My dad was never one to give a lot of advice. He mainly gave a lot of unconditional love. But there was one phrase he repeated so often it became a sort of mantra for my sister and me. His words were “Don’t major on the minors and don’t minor on the majors”. In other words, pay attention to what’s truly important and don’t bother so much with all the rest.
Through the years both my sister and I have used that phrase to bring clarity and perspective to various life situations. It became the filter through which we sifted all the sands of worry which could have filled our cup of life. Even to this day, when confronted with challenges or irritations we ask ourselves “Is it major?” And if it is not we try to let it go.
So what IS major? Actually not very much. In Dad’s mind relationships were paramount. Our relationship with God and with each other. In the end, it’s the only thing that outlasts all else. Material things are quickly eclipsed by the value of those things which are eternal and by our relationships with the ones we love.
Material things are quickly eclipsed by the value of those things which are eternal and by our relationships with the ones we love.
My dad always enjoyed driving a nice car (even at times when he couldn’t really afford to). When I was twelve, he had just purchased a beautiful sleek new Pontiac which he polished and shined every few days. He thought it was the most beautiful car he had ever owned. But a few months later when I required an emergency surgery with an uncertain outcome, suddenly that car lost its luster. Coming home late from the hospital one night, he looked at the long sedan shining in the moonlight and said, “You big piece of junk!” When faced with the thought of losing his daughter, the car’s value became little more than scrap metal to him. It wasn’t major. I was.
I have a feeling that if any of us knew our lives were coming to an end, there would be a sifting away of the nonessential and a focusing on the things that truly mattered. Ultimately who of us has time to waste on the trivial? The petty? The artificial? The untrue?
Ultimately who of us has time to waste on the trivial?
I love the words of Philippians 3:8: “Finally, brothers, whatever is true, whatever is noble, whatever is right, whatever is pure, whatever is lovely, whatever is admirable – if anything is excellent or praiseworthy—think about such things.” It seems that list might not only serve as the standard for our thoughts but for what we devote ourselves to as well. Why waste our precious life energy on anything that is less than true, noble, right, pure, lovely and admirable? Why give ourselves away to the minuscule and mundane?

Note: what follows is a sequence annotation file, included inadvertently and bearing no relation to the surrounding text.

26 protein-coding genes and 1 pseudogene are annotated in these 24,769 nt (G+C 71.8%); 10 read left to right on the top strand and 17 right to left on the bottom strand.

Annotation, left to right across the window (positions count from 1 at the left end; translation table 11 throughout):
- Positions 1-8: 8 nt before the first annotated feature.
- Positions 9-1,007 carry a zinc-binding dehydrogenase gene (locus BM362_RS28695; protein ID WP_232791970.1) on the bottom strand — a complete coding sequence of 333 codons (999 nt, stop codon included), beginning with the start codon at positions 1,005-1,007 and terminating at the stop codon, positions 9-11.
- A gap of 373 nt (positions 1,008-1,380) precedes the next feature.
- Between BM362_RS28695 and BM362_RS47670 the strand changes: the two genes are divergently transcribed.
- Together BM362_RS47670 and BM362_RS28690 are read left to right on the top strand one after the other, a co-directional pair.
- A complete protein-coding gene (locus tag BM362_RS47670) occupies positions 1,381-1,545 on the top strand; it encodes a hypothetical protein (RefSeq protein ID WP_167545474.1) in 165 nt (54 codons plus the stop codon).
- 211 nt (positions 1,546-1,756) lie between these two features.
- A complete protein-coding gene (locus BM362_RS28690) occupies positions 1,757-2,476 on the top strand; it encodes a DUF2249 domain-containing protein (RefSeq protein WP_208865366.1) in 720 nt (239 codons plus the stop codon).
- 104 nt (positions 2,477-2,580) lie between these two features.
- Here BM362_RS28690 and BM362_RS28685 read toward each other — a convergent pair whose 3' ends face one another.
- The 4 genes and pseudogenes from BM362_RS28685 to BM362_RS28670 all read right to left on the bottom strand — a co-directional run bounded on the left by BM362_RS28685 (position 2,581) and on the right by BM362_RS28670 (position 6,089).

I want to push broad strokes across the canvas of my life. Vivid splashes of love, forgiveness, kindness and grace. I want to train my eye to search for and SEE what is of value and worth. I want to hold myself accountable for how I spend my days. And I want to know in the depth of myself what is truly important and what is not.
I want to push broad strokes across the canvas of my life. Vivid splashes of love, forgiveness, kindness and grace.
I was recently at a bridal shower where the guests were each asked to give a piece of marital advice to the young bride. My advice was simply a reiteration of my father’s words: “Don’t major on the minors and don’t minor on the majors.” And after almost forty-three years of married life, I also added, “By the way, about ninety percent of it is minor. You won’t think it at the time, but looking back you’ll see how much of what upset you was really not all that important at the end of the day.”
Looking at life from a broader, more eternal perspective helps us hold things more loosely, relax in the moment and not take ourselves so seriously. It also serves as a reminder to focus our time, thoughts and energies only on what is of true worth.
This Father’s Day I am reaffirming my commitment to live by those words which often reverberate in my head. Thank you, Dad, for advice well given and for a life well lived.